Monthly Archives: March 2018

IKALOGIC WS200 and SQ200

In today’s mailbag I received a box containing an IKALOGIC WS200 hand held scope and an SQ200 logic analyser.

SQ200 and WS200 unitsThese French-made units are oscilloscope and logic analyser respectively and they arrived in attractive packaging, directly from IKALOGIC in Limoges, France. Translations to English are spot-on, if only some others used the same care.

The packaging as it turns out was not only attractive but functional as the box arrived without any of the usual marks or dents.

To use these units it is necessary to visit  the IKALOGIC web site to grab the software which  is available for Windows/Mac/Linux/Android/IOS

First off, the WS200. I can honestly say, given my current recovery status, I was worried in case setup proved difficult, but my fears proved unfounded. These small units are easily set up (at least on a PC).

tmp90A7 The scope software installed without issue which allowed me to have an initial play by connecting the supplied micro-USB/USB lead.

As the WIFI connection is used for data, USB for power, you initially need the Ikascope to use its own internal access point and set your device to work with this access point, however once that is done you can tell Ikascope from that point on to use your normal access point if you wish (as I do).

I could however find no way to tell it about my WIFI access point. I contacted support by email and sure enough they pointed me in the right direction. The unit initially sets up its own access point and then can be used by putting your mobile device onto that network and once you have done that initially, it can in future be joined to your existing network.


So now, I turn on my Ikascope by merely pressing the probe (ProbeClick) and it immediately connects to my access point.

There’s not much to the above picture simply because there isn’t much to see externally on  the scope. No buttons to press, merely the probe to press (ProbeClick) to initiate a reading on your PC or mobile device on the downloadable “Ikascope” software. Simple. I like it.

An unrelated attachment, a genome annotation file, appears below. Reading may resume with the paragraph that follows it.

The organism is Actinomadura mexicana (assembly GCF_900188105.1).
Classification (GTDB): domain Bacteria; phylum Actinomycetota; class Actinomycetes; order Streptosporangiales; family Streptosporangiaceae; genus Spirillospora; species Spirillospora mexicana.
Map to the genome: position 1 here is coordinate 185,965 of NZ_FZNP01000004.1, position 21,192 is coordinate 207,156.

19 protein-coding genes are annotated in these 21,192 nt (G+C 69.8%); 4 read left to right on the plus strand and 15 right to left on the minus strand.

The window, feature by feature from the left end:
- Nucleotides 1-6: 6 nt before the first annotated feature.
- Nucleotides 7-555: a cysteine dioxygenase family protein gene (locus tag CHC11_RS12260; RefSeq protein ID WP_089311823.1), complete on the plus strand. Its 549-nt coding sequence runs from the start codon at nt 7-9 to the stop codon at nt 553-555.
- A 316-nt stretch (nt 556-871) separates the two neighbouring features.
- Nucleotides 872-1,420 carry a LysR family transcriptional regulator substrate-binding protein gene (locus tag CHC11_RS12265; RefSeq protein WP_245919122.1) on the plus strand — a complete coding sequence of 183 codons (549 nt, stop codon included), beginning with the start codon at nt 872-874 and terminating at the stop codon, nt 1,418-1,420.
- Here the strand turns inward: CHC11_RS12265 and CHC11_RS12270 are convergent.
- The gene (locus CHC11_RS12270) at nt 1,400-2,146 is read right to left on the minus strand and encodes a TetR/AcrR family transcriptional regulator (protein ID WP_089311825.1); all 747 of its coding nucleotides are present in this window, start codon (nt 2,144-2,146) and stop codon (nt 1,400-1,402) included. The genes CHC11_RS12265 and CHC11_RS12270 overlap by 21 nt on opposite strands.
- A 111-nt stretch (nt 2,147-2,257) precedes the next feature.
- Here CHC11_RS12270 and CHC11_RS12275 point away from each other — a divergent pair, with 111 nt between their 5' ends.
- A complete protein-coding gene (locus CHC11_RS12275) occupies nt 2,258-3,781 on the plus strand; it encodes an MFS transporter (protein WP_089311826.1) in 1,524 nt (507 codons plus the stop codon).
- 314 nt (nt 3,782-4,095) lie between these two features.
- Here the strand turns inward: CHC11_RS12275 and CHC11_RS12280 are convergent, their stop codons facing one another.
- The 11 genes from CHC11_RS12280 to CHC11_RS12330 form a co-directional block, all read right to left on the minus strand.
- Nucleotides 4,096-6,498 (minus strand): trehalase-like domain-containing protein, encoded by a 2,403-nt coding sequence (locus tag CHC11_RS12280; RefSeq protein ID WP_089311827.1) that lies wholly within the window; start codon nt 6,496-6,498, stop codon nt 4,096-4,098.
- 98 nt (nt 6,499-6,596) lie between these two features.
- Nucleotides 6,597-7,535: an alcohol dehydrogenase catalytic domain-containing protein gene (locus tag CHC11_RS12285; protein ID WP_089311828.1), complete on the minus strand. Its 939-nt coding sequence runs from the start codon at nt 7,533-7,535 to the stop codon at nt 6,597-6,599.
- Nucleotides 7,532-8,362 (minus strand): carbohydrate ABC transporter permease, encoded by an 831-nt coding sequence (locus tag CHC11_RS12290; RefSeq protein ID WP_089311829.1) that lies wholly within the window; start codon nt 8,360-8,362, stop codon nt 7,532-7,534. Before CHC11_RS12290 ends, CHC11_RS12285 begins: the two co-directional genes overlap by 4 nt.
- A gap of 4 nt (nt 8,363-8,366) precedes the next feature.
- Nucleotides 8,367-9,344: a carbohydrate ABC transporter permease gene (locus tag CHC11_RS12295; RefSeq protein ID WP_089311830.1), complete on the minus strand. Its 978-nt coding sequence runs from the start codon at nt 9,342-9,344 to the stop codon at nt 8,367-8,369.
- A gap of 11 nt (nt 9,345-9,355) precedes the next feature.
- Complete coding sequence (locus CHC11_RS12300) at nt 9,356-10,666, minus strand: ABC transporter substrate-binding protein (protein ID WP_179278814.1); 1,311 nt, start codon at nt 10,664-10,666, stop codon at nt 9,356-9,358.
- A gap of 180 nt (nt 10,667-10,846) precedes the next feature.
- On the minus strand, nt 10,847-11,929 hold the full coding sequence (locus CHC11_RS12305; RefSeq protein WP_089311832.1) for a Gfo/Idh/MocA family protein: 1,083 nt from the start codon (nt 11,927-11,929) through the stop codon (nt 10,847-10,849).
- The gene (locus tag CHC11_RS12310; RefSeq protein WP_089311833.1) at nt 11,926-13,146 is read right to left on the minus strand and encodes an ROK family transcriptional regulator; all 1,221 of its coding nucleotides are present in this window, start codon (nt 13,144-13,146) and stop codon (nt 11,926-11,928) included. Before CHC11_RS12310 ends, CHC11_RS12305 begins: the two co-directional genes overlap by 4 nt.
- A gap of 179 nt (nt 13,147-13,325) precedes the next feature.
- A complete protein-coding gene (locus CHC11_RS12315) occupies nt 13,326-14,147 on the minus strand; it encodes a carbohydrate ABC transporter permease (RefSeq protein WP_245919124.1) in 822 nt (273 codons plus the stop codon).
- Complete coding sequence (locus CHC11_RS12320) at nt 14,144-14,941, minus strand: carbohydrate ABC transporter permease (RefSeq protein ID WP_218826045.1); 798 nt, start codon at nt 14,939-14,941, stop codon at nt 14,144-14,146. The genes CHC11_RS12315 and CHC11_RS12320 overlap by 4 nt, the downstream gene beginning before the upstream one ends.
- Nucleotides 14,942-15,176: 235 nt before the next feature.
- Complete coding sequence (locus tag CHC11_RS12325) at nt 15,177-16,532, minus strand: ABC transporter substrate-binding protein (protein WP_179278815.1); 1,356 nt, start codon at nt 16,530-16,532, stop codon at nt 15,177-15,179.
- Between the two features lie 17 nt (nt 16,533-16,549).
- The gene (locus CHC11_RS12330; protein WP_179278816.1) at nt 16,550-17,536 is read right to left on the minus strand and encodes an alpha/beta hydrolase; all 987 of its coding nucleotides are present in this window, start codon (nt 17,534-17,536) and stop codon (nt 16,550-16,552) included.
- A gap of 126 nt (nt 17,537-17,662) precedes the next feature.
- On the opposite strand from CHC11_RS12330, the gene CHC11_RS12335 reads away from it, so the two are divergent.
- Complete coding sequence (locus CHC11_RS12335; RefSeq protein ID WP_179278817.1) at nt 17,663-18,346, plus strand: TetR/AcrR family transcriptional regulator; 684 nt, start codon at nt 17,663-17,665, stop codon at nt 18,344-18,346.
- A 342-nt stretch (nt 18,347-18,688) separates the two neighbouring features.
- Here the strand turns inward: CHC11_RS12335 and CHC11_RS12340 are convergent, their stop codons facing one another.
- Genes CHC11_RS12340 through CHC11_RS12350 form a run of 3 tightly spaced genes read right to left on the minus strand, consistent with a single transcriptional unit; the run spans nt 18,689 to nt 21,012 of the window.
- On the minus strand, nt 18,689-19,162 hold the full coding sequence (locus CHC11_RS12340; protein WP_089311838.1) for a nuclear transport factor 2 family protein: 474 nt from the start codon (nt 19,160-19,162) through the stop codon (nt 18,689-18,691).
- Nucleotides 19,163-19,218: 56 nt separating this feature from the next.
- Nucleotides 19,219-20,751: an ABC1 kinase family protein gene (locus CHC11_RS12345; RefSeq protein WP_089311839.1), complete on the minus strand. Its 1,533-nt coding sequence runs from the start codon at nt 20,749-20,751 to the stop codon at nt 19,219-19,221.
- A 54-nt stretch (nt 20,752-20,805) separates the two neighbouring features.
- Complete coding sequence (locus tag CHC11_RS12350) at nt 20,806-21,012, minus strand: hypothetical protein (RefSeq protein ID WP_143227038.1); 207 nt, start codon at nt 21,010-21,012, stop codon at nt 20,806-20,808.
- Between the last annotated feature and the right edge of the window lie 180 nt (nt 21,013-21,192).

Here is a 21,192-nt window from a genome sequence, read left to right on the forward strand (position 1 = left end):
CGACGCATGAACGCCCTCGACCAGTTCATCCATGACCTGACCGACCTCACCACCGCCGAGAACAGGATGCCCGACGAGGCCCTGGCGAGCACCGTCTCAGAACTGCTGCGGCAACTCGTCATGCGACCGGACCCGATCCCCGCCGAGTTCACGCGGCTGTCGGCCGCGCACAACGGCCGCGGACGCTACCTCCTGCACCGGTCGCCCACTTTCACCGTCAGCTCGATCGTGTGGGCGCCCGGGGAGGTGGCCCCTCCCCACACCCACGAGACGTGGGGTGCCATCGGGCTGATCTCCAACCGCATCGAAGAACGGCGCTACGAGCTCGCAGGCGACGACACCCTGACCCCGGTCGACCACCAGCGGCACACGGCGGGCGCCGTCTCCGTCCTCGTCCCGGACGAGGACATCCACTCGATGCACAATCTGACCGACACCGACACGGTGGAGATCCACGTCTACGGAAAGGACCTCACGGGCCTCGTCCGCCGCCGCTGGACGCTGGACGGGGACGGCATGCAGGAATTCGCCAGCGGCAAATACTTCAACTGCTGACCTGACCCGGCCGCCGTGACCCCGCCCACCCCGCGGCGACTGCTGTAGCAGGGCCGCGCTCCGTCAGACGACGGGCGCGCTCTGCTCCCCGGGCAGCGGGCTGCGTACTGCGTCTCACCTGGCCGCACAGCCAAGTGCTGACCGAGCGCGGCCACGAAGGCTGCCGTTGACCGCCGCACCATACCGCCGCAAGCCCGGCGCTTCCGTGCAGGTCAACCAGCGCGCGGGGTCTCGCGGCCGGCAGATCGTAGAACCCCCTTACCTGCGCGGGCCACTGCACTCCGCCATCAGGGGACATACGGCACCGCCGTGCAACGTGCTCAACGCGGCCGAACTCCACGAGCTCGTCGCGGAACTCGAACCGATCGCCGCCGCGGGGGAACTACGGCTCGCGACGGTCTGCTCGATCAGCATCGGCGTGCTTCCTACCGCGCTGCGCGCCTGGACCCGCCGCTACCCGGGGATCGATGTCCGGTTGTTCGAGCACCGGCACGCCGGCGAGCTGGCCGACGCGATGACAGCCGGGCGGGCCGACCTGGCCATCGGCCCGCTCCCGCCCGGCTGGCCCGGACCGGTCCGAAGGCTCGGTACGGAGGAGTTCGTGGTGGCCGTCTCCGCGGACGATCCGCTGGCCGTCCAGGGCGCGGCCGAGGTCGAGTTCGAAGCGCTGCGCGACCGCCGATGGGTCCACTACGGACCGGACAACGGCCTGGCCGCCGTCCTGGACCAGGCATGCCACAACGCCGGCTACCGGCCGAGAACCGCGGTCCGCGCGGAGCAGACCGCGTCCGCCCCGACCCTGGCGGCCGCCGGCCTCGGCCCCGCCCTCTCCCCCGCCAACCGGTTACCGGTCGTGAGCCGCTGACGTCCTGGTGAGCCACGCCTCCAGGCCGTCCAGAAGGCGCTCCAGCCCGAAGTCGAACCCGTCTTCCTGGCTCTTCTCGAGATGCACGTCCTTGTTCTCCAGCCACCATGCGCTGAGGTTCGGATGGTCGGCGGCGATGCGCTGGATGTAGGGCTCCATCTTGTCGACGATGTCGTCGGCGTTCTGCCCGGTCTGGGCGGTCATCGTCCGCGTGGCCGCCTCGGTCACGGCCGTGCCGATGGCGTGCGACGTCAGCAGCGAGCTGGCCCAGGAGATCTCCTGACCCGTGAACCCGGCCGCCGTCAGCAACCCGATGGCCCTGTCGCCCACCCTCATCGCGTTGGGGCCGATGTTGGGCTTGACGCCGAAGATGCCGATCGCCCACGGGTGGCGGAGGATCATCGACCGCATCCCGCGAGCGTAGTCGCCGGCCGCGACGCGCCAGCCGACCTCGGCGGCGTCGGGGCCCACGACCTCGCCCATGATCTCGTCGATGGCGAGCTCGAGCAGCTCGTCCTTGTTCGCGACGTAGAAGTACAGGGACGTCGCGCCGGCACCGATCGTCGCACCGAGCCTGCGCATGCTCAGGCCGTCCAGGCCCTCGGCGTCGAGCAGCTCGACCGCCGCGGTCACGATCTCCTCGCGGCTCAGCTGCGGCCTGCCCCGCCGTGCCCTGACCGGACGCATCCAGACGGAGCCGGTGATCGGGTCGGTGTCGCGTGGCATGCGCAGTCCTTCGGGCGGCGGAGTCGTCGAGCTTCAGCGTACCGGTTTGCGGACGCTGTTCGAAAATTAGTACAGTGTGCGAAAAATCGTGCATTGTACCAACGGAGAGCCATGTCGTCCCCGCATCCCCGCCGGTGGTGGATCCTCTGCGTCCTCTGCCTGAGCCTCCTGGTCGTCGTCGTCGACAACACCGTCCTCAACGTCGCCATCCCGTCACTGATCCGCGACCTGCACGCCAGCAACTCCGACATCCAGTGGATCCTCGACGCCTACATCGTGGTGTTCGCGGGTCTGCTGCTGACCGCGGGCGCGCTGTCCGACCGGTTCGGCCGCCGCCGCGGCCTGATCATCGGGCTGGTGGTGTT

The scope comes with the ground lead for the probe head and a USB lead for charging, along with a little setup card.


I’ve tested the unit on both my Windows laptop and Android smartphone. PC software shown above.

Here’s the Android phone screenshot.


Coming up next – a first look at SQ200..

The unit turns on automatically when connected to USB and the PC software has a clean interface. Of course, the software is also available for MAC and Linux, though not, it would seem, mobile Android/IOS devices.


The SQ200 unit has 4 inputs and handles a range of input voltages and supports a good range of protocols out of the box with more online.

Here we see the SQ200 unit running Scanastudio (3.0.14) on my laptop… testing I2c from a BME280 to an ESP8266 on Aidan’s new weather station.



Mustool G600 Microscope from Banggood

Some time ago, Banggood send me a Mustool G600 Microscope. The intended use for this was and is as a visual aid when assembling and testing small electronic boards (that’s what I need it for anyway).

MUSTOOL Microscope from BanggoodThe scope is excellent for this as it is adjustable from just a few mm height above the test object to 130mm or more. Resolution is also adjustable.

The unit has it’s own backlight and display and runs off USB. It also has an internal rechargeable battery and can run for many hours without a connection to USB power.

As it turns out, when the unit  arrived, I was stuck in hospital for some weeks and for some of that time had difficulty reading anything, full stop. The scope proved to be indispensible in helping me to read. It is worth noting that the scope has an SD memory slot and can make (quality) recordings but I’ve no use for that particular feature.

Now, my eyesight is more or less back to normal and I’m starting to look toward commencing board construction and testing again and the Mustool microscope now has earned a spot on my workbench.

Here is the Banggood link for the G600.

In the photo above, the scope is helping me assemble an Arduino-like board.

Others digital microscopes from Banggood


More of my Postbag

It could take some time before I’m fully fought up with my various postbags, here is some more:

Yokogawa TY720 True RMS Digital Multimeter

In the last entry I looked at the UNI-T UT61E Digital Multimeter in this entry I’ll talk about the Yokogawa TY720 True RMS Digital Multimeter.

Yokogawa  TY720

The TY720 is a solid unit and could well become my favourite meter. As well as the usual voltage, current and resistance measurements, this rather large, backlit, 5-digit beauty (which has closed-case calibration) has data memory and does diode testing, capacitance,  frequency measurement and more. Measurements can be absolute or relative and you can select min, max, average with auto-hold, data hold and more.

Frequency measurement is from 2Hz to 100Khz and temperature readings  from –200c to 1372c (with optional probe for temperature. I did not receive one of these).

The meter runs on 4 AA cells. Too early at this point to say how long they will last but it is easy to replace the batteries. Construction looks fine and overall appearance is good. At this point I can’t find anything negative to say. Operating temperature at –20c to +55c is outside of anything my unit will encounter.

All in all, a very nice meter.

I also have a very nice Owon meter with Bluetooth but as that is currently in storage, a review will have to wait a little while, meanwhile there is far, far more in the current batch of post that I still need to cover.